Albury, New South Wales, Australia — Emergency stage four water restrictions were introduced at Bright and Wandiligong yesterday to counter slugs of dirty water making their way down the Ovens River.
North East Water distribution manager Terry Wisener said storms in bushfire-affected catchments allowed ash and sediment to enter a low and slow flowing river, potentially compromising disinfection processes at both towns water plants.
Mr Wisener said until the dirty water passed the towns they would be reliant on stored water.
He said the situation would probably vary for the next few weeks with any rain likely to increase the chance of more dirty water flushing down the river.
Were asking residents to really cut back on consumption for a short period until the river runs clear again, he said.
As soon as the water quality improves to allow normal operation, stage four restrictions will be lifted and the towns will return to their current stage three water restrictions.
But it might be a bit of an on-off situation for the next few weeks.
He said they were also watching the situation at Porepunkah where the Buckland River had also seen changes in water quality, though supplies were currently adequate.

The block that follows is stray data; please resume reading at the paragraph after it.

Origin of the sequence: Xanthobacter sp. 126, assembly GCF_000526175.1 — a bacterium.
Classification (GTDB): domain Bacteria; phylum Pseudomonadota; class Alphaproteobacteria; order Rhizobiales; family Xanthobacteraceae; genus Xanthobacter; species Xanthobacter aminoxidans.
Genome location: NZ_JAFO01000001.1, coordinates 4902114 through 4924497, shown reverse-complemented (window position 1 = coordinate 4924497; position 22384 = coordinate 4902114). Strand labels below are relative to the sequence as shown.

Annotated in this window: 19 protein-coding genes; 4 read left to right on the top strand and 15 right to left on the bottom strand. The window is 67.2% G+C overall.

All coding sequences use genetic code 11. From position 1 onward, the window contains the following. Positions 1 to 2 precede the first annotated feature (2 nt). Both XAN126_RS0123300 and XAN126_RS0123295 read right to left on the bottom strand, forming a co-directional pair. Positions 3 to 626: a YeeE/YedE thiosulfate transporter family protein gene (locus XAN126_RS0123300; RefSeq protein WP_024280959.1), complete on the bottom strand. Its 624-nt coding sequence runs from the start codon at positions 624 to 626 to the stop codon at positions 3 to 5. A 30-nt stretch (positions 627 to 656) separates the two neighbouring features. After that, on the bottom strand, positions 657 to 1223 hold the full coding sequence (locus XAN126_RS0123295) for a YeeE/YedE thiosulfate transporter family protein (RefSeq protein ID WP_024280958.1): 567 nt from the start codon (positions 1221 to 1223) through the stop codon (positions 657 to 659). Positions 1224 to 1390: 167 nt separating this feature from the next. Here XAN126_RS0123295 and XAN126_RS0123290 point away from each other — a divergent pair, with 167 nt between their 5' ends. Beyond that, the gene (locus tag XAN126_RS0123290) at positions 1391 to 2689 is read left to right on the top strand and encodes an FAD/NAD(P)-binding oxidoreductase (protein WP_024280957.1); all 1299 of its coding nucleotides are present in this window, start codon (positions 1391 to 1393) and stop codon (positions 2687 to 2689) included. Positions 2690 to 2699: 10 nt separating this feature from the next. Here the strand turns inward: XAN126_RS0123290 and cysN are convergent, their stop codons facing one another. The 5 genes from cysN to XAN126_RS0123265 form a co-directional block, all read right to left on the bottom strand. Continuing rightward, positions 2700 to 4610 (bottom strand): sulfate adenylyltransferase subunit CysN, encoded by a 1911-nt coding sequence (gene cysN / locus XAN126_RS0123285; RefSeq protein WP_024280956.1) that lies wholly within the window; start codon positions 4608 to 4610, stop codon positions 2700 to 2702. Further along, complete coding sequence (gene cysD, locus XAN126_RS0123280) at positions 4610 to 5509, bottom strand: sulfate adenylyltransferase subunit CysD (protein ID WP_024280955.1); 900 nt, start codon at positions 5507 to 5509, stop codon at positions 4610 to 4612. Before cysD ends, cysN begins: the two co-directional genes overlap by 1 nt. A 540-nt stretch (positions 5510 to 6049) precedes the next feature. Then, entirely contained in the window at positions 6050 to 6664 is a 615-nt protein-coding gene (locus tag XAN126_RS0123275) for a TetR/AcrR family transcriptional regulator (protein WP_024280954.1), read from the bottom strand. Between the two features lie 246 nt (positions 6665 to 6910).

He said there was good news for the region with boil water notices lifted at Harrietville, Whitfield and Mt Beauty.
Emergency stage four water restrictions have also been lifted at Walwa which had been in place after a scheduled cut of releases from the Khancoban Pondage by Southern Hydro Limited.
Mr Wisener said the notices at Whitfield, Mt Beauty, Tawonga and Tawonga South were in place as a direct result of the bushfire threat.
We put the notices in place as a precaution after we bypassed the treatment processes in these towns to allow people to defend their homes from the bushfire, he said.
Mr Wisener said the Harrietville notice had been in place after E coli was detected.
In all three towns we have the all-clear notice from the Department of Human Services to resume normal household use, he said.
He said the Walwa restrictions had been a precautionary measure to guard against the possibility river levels would reduce and affect their pumping efficiency.
The river didnt drop anywhere near the level we thought it might and now we have the emergency pump in place, he said.
Walwa residents will now return to stage one restrictions.
And Goulburn-Murray Waters Pat Feehan has urged North East water users to watch for any changes in water quality in streams after storms or rain.
Mr Feehan said recent bushfires had taken away the protective vegetation from catchments.
He said there is concern large rainfall or a storm could trigger a large flow of poor quality water into several storages.